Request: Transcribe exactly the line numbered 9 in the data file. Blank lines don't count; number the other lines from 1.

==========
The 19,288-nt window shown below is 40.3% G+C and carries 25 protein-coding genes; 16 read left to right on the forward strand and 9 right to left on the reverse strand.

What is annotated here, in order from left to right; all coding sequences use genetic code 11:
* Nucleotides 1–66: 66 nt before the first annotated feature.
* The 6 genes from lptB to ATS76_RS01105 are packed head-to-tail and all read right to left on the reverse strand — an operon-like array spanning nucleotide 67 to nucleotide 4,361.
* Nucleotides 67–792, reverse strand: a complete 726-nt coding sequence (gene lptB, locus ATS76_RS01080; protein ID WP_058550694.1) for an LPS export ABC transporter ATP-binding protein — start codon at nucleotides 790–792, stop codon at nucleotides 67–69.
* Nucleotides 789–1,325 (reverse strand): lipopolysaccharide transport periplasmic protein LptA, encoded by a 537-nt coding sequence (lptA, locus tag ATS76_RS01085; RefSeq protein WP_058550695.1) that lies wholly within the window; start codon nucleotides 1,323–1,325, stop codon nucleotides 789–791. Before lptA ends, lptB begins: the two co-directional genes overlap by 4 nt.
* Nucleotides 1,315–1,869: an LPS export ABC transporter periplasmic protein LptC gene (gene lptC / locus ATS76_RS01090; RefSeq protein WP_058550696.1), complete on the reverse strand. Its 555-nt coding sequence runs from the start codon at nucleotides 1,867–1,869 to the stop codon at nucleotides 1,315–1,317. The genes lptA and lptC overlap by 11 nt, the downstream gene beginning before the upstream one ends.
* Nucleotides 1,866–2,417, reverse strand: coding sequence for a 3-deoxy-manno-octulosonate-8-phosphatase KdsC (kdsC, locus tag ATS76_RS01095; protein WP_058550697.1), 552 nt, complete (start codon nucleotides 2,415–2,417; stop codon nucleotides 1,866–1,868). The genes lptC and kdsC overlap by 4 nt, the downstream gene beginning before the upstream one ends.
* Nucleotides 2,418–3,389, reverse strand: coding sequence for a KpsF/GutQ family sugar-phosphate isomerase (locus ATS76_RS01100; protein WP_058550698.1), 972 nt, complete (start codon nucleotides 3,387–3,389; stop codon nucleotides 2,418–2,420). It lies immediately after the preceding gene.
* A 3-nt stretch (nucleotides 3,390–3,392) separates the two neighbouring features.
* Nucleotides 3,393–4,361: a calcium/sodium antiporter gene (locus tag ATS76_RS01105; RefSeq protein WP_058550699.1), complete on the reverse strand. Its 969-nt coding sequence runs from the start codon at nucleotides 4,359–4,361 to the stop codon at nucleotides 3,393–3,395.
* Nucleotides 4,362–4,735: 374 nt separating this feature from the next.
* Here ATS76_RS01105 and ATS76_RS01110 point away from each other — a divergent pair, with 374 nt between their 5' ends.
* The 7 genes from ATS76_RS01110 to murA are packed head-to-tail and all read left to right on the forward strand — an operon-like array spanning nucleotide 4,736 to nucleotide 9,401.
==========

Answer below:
* Nucleotides 2,418–3,389, reverse strand: coding sequence for a KpsF/GutQ family sugar-phosphate isomerase (locus ATS76_RS01100; protein WP_058550698.1), 972 nt, complete (start codon nucleotides 3,387–3,389; stop codon nucleotides 2,418–2,420). It lies immediately after the preceding gene.